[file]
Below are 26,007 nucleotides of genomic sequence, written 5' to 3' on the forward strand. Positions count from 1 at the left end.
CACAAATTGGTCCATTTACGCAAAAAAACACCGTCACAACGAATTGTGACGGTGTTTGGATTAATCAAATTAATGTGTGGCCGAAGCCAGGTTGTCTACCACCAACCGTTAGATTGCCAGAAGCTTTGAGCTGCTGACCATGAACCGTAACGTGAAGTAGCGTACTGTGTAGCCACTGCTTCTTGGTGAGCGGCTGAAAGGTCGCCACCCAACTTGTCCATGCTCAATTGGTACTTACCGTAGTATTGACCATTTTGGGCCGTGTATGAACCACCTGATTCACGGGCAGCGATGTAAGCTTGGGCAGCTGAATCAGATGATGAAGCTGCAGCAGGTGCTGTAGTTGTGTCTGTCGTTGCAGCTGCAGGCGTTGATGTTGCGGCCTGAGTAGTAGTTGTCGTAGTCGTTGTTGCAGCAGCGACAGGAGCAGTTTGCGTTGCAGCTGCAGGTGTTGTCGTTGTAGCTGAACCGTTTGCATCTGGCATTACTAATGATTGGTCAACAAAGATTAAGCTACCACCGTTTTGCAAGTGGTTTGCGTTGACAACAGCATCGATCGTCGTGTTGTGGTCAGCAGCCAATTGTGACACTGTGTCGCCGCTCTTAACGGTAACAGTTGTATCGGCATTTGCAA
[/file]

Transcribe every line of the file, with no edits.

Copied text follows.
Below are 26,007 nucleotides of genomic sequence, written 5' to 3' on the forward strand. Positions count from 1 at the left end.
CACAAATTGGTCCATTTACGCAAAAAAACACCGTCACAACGAATTGTGACGGTGTTTGGATTAATCAAATTAATGTGTGGCCGAAGCCAGGTTGTCTACCACCAACCGTTAGATTGCCAGAAGCTTTGAGCTGCTGACCATGAACCGTAACGTGAAGTAGCGTACTGTGTAGCCACTGCTTCTTGGTGAGCGGCTGAAAGGTCGCCACCCAACTTGTCCATGCTCAATTGGTACTTACCGTAGTATTGACCATTTTGGGCCGTGTATGAACCACCTGATTCACGGGCAGCGATGTAAGCTTGGGCAGCTGAATCAGATGATGAAGCTGCAGCAGGTGCTGTAGTTGTGTCTGTCGTTGCAGCTGCAGGCGTTGATGTTGCGGCCTGAGTAGTAGTTGTCGTAGTCGTTGTTGCAGCAGCGACAGGAGCAGTTTGCGTTGCAGCTGCAGGTGTTGTCGTTGTAGCTGAACCGTTTGCATCTGGCATTACTAATGATTGGTCAACAAAGATTAAGCTACCACCGTTTTGCAAGTGGTTTGCGTTGACAACAGCATCGATCGTCGTGTTGTGGTCAGCAGCCAATTGTGACACTGTGTCGCCGCTCTTAACGGTAACAGTTGTATCGGCATTTGCAA